There is comfort in knowing that risk is reduced because there is information to make better judgement and informed decisions while investment managers will also be on their guard knowing that their actions are monitored. As Timothy Geithner was quoted on the efforts to make the hedge fund market more transparent, “these efforts motivated in part by discomfort about what we do not now know and a sense that knowledge itself, by reducing uncertainty, could reduce risks. And they are also motivated by the view that greater disclosure would act as a desirable restraint on risk taking, and make it possible for market discipline to work more effectively”. (Geithner 2004)

BIBLIOGRAPHY

  • Hedge Fund Studies (2006) [Online] Available at: http://www.fundshedge.co.uk/hedgefundsreports.htm (Accessed: 14 April 2009)
  • Hedge Fund Facts 2006 [Online] Available at: http://www.fundshedge.co.uk/hedgefundsfacts.htm (Accessed: 14 April 2009)
  • Eichengreen, Barry, Mathieson, Donald, “Hedge Funds: What do We Really Know?” (1999) [Online] Available at: http://www.imf.org/external/pubs/ft/issues/issues19/index.htm#1 (Accessed: 12 April 2009)
  • Hedge Fund (2009) [Online] Available at http://en.wikipedia.org/wiki/Hedge_fund (Accessed: 13 April 2009)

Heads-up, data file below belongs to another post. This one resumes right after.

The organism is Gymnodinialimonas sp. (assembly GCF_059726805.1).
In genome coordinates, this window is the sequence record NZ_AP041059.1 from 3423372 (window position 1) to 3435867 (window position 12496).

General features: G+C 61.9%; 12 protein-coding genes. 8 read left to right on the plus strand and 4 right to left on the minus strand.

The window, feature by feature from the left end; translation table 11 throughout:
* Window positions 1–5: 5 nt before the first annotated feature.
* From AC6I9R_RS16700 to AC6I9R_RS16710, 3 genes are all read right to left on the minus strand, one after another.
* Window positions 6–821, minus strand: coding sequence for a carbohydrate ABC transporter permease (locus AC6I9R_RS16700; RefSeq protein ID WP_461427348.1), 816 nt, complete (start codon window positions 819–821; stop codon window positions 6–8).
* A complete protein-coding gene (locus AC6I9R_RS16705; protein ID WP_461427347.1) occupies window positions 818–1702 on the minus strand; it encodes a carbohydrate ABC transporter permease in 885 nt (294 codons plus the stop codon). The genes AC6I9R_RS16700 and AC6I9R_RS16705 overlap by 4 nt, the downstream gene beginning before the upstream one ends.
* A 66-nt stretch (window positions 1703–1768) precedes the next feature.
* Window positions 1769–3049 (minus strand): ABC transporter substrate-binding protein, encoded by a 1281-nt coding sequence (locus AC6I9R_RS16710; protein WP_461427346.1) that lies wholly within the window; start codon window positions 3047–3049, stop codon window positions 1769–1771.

• Dion Friedland. Global Macro Investing. (2009) [Online] Available at: http://www.magnum.com/hedgefunds/globalmacroinvesting.asp (Accessed: 13 April 2009)
  • Wall Street Journal: Market Data Center (2009) [Online] Available at: http://online.wsj.com/mdc/public/page/mdc_bonds.html (Accessed:14 April 2009)
  • Green, Alexander. Hedge Fund Investing (2007) [Online] Available at: http://www.investmentu.com/IUEL/2007/20070921.html (Accessed on 14 April 2009)
  • Bloomberg.com:Personal Finance (2009) [Online] Available at: http://www.bloomberg.com/apps/quote (Accessed on 14 April 2009)
  • Eurodollar Future. (2006) [Online] Available at: http://www.riskglossary.com/link/eurodollar_future.htm (Accessed on 14 April 2009)
  • Madoff Scandal (2009) (Online) Available at: http ://www.ft.com/indepth/madoff-scandal Accessed on 14 April 2009
  • Timothy Geithner Hedge Funds and their Implications to the Financial System (2004) [Online] Available at: http://www.ny.frb.org/newsevents/speeches/index.html
  • Anthony, Robert et al. (2007) Accounting:Text and Cases 12th Ed. USA: Mcgraw Hill. 220